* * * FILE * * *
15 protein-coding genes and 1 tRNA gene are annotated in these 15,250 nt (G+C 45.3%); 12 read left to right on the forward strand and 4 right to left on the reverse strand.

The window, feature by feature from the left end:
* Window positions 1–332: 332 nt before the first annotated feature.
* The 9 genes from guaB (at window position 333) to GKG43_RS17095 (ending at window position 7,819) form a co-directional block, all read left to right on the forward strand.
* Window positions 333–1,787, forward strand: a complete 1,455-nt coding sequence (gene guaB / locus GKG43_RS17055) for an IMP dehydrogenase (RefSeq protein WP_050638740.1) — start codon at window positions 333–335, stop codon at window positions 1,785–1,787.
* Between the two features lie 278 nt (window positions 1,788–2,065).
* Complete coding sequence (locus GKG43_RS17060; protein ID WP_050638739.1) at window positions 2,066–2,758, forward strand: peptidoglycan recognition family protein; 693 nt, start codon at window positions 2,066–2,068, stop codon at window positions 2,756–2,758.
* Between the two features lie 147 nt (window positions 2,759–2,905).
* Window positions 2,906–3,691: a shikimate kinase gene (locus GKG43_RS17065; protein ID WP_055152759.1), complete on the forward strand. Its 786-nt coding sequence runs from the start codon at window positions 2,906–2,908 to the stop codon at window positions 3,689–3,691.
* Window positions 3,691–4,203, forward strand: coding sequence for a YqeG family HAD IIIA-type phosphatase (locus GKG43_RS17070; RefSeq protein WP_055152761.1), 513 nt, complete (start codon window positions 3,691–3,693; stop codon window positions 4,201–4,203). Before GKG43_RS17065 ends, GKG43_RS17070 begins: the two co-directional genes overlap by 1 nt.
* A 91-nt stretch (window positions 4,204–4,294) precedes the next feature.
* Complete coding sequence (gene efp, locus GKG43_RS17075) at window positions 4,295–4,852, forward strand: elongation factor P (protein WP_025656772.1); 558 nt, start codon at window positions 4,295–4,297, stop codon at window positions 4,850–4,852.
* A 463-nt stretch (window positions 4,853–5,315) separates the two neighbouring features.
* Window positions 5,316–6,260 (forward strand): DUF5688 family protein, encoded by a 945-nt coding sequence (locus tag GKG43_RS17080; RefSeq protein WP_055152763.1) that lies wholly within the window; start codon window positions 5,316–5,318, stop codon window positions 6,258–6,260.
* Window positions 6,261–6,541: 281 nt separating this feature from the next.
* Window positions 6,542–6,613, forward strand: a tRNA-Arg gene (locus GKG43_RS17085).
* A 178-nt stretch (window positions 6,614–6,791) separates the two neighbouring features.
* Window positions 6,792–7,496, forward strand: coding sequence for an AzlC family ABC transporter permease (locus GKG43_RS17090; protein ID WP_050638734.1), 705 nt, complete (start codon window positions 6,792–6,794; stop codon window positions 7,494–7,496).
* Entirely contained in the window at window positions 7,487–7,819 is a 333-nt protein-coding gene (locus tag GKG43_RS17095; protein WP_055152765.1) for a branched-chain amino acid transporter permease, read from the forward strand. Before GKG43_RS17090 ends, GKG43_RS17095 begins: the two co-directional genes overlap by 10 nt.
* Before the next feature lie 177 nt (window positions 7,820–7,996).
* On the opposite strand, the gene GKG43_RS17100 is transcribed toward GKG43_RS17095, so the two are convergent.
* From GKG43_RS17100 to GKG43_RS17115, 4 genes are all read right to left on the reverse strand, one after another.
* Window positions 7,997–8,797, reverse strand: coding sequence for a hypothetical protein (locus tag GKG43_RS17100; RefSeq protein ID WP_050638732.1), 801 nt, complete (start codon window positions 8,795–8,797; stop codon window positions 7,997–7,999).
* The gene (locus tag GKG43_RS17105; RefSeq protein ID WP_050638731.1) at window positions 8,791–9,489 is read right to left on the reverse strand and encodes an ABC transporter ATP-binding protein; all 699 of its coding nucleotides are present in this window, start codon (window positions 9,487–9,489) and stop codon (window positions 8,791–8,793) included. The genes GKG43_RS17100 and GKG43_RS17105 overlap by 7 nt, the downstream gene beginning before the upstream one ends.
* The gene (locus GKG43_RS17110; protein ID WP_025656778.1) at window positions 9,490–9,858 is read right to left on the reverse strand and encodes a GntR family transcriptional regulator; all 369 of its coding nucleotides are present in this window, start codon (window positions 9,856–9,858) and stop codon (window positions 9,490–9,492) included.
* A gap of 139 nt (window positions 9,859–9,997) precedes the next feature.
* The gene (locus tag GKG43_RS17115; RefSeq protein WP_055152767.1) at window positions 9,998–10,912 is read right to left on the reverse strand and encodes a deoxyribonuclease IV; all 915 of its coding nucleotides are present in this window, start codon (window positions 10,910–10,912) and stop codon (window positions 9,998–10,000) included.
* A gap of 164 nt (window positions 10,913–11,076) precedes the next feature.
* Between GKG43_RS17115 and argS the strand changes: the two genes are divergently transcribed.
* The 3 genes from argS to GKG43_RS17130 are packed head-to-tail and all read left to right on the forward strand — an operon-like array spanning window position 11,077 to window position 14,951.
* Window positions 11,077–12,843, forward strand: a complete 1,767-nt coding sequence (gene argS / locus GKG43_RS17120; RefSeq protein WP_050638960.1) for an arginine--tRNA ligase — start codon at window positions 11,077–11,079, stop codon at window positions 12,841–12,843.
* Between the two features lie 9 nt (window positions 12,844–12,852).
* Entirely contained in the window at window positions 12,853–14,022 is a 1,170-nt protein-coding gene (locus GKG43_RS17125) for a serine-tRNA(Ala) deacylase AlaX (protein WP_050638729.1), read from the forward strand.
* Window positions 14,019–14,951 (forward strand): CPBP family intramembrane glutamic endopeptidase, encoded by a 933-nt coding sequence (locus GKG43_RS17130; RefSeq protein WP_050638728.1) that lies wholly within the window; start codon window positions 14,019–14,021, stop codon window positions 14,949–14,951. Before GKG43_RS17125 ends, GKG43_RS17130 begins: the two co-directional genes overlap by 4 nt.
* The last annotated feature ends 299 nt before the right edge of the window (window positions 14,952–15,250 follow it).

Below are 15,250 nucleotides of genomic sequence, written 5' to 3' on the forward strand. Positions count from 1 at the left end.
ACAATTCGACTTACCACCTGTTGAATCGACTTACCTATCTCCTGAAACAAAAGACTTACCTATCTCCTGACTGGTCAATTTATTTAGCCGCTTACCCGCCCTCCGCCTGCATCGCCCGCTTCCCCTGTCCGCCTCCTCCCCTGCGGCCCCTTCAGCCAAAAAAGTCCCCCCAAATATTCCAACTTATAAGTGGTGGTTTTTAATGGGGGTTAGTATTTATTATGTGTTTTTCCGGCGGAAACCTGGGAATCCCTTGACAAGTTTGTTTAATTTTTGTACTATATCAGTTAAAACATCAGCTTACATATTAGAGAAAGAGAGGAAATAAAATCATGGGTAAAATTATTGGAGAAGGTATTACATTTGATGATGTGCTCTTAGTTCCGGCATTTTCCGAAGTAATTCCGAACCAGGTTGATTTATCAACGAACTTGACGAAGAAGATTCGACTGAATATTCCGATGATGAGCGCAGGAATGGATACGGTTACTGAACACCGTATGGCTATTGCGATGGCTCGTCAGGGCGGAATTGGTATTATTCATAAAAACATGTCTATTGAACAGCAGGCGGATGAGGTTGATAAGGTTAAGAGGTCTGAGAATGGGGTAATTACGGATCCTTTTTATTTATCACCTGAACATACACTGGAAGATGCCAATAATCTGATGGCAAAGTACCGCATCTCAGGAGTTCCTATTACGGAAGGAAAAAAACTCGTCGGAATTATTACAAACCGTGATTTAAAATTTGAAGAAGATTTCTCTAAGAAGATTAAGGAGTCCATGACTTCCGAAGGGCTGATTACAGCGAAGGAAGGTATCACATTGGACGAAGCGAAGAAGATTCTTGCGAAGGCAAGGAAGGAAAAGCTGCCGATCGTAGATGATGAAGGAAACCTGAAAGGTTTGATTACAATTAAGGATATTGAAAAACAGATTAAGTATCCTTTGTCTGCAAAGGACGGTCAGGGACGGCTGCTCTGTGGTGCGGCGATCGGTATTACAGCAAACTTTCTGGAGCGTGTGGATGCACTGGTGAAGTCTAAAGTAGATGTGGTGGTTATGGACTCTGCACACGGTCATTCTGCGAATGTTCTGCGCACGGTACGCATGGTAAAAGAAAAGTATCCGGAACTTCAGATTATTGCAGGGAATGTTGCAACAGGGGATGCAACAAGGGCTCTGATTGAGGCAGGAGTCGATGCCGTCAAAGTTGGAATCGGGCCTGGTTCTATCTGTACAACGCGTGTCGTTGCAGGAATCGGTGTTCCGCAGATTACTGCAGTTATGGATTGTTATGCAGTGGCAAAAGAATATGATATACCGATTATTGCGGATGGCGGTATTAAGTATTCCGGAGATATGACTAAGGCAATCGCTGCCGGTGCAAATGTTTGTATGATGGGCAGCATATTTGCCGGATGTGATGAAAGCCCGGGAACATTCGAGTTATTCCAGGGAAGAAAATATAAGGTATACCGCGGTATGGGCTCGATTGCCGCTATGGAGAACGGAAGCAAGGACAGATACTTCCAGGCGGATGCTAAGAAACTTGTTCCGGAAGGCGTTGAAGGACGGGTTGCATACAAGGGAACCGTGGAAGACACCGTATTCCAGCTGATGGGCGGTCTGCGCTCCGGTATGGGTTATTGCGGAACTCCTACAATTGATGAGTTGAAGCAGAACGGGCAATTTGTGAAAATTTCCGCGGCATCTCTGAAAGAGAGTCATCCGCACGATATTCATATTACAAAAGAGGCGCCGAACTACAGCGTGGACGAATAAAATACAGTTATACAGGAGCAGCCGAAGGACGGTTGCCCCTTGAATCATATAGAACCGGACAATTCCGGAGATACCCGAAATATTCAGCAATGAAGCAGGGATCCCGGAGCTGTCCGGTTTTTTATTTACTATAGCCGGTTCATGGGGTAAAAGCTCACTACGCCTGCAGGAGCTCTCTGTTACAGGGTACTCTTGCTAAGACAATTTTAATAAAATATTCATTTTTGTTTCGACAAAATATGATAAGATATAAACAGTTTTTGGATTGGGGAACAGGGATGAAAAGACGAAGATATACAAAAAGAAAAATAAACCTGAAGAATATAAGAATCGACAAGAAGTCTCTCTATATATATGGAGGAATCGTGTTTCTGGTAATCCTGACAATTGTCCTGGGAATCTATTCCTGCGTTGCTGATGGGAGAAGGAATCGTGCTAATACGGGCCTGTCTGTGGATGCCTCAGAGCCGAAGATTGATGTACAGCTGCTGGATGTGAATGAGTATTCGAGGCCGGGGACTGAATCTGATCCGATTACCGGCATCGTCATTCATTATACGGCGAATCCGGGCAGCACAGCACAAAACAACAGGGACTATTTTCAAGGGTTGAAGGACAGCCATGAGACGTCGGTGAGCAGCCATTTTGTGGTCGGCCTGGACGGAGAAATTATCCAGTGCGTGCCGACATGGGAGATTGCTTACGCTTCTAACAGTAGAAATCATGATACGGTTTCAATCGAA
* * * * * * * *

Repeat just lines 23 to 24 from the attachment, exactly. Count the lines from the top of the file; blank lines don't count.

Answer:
* Window positions 7,997–8,797, reverse strand: coding sequence for a hypothetical protein (locus tag GKG43_RS17100; RefSeq protein ID WP_050638732.1), 801 nt, complete (start codon window positions 8,795–8,797; stop codon window positions 7,997–7,999).
* The gene (locus tag GKG43_RS17105; RefSeq protein ID WP_050638731.1) at window positions 8,791–9,489 is read right to left on the reverse strand and encodes an ABC transporter ATP-binding protein; all 699 of its coding nucleotides are present in this window, start codon (window positions 9,487–9,489) and stop codon (window positions 8,791–8,793) included. The genes GKG43_RS17100 and GKG43_RS17105 overlap by 7 nt, the downstream gene beginning before the upstream one ends.